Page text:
1986: More than 4500 jobs cut at Eastman Kodak Co. Louise M. Slaughter, D-Fairport, is elected to Congress, defeating incumbent Fred J. Eckert. He announces, ” I will sift through offers. The worst thing that could happen to me is I might become wealthy.” Seven women are arrested for going topless at Cobbs Hill. Later, two of the “Topfree 7” appear on a national talk show.

1988: Eastman Kodak Co. chemicals are found in the ground water near Rand Street. A controversy ensues , though no evidence of a health hazard is found. Work begins on the untangling of the Can of Worms – the intersections of Interstate 490, Interstate 590, and route 590.

1990: Arthur J. Shawcross, 45, is charged in the serial killings of 11 women. And is later sentenced to 250 years in state prison. Sibley’s downtown department store closes. Rochester Police Chief Gordon Urlacher faces embezzlement charges. The Hyatt hotel is no longer stalled as millions of dollars are pumped into the project.

1991: March ice storm leaves 250,000 homes and businesses without power. Can of Worms renovation project is completed. Journalist Terry Anderson, formerly of Batavia, freed after more than six years of captivity in Lebanon.

1993: William A. Johnson Jr. is first African-American to be elected as Rochester’s mayor, replacing Thomas P. Ryan.

1994: Fire destroys 79-year-old carousel at Seabreeze Park. Rochester Tel creates Frontier Corp. McCurdy & Co. closes its department stores. Ground is broken for Frontier Field.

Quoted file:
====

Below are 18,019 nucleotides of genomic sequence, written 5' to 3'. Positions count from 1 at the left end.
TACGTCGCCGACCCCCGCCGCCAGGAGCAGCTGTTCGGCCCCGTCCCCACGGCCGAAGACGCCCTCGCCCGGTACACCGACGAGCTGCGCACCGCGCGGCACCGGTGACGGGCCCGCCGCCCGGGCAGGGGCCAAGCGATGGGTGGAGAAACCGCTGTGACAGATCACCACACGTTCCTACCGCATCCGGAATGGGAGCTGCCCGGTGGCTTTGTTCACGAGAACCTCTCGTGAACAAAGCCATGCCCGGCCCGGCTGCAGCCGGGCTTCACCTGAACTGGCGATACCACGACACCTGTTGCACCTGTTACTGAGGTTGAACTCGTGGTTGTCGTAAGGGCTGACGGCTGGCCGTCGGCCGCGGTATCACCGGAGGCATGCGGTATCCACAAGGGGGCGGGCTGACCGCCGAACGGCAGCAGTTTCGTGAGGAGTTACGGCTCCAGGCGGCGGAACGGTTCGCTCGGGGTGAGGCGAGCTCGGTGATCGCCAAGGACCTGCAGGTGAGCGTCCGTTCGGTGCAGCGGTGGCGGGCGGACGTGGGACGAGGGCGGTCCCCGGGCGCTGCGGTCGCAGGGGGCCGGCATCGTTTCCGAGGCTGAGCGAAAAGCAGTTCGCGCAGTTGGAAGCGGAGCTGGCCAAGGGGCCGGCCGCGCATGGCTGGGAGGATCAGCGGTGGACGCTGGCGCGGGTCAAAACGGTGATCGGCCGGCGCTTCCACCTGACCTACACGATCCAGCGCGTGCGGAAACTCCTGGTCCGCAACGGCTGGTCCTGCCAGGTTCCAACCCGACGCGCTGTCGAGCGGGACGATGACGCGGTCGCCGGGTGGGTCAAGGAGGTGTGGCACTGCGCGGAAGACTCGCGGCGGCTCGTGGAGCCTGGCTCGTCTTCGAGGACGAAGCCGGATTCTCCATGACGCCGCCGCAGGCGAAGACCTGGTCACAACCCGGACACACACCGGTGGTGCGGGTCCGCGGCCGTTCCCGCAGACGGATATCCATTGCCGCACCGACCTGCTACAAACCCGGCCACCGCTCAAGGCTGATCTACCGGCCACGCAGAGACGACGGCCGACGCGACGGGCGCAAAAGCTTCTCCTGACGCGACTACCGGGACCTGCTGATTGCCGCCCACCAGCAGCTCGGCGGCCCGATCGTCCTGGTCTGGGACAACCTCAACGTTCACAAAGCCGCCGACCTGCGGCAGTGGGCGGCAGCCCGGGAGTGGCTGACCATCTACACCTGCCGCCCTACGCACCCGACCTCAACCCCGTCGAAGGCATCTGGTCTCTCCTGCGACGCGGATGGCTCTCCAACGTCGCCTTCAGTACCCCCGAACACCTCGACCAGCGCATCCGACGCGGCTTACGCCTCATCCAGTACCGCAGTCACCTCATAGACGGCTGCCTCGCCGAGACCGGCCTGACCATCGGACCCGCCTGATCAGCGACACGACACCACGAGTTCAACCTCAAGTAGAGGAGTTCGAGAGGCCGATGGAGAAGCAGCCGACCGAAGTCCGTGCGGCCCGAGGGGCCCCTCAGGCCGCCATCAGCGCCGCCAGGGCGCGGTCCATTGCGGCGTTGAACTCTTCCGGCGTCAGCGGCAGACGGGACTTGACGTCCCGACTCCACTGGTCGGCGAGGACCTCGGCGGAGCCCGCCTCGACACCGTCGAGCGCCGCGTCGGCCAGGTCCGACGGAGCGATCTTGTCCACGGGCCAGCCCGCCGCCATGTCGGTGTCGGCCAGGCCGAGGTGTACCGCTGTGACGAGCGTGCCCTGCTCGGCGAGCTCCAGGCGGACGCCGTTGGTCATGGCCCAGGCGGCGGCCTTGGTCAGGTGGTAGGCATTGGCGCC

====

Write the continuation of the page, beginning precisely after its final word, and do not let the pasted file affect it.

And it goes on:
1996: Frontier Field opens to the sounds of the Beach Boys. A day later it becomes the home field for soccer’s Rochester Rhinos. Rochester Red Wings play their last game at Silver Stadium. Renovations of Rochester Community War Memorial begins.

1998: Xerox announces layoffs of 9,000 worldwide. Rochester’s Betty Tyson is freed after 25 years in prison. Judge rules she was wrongly convicted in killing. The 150th anniversary of first women’s rights convention in Seneca Falls is celebrated. Bishop Matthew Clark removes Father James Callan from leadership of Corpus Christi Church because of his departures from Roman Catholic teachings.

1999: Kodak to abandon its Elmgrove manufacturing complex in Gates. Layoffs will drop the company’s Rochester work force here to under 24,000, lowest since the 1940s.

2001: Genesee Hospital closes after 114 years. Opera tenor Luciano Pavarotti performs at the Blue Cross Arena. Ticket sales reach nearly $1.1 million. Rochester gets a new area code: Goodbye 716, hello 585. Seventeen people with Rochester-area connections have been reported missing or confirmed dead in the Sept. 11 terrorist attacks.

2005: On Dec. 31, 2005 Kodak employed 14,100 people in Rochester, down from 16,300 the year before. The area’s top employer then became the University of Rochester which had 17,199 staffers, with 14,498 employed full-time. Full-time equivalents totaled 17,339. The Rochester to Toronto Fast Ferry begins services.

2006: Mayor Robert Duffy of the City of Rochester announced that the City of Rochester and Rochester Ferry Company LLC will be discontinuing its operation of the Rochester/Toronto high-speed ferry project.

2012: Kodak files for bankruptcy protection in January.

2013; Kodak exits bankruptcy. The new, smaller Kodak has shed the cameras, film sales and consumer photo developing that made it a household name, focusing on printing technology for corporate customers, touch-screen sensor components for smartphones and computer tablets, and film for the movie industry.

2014: Anthony J. Costello & Son Development LLC has signed an agreement with Costco Wholesale Corp. to locate its first Western New York warehouse this fall at Costello’s CityGate development.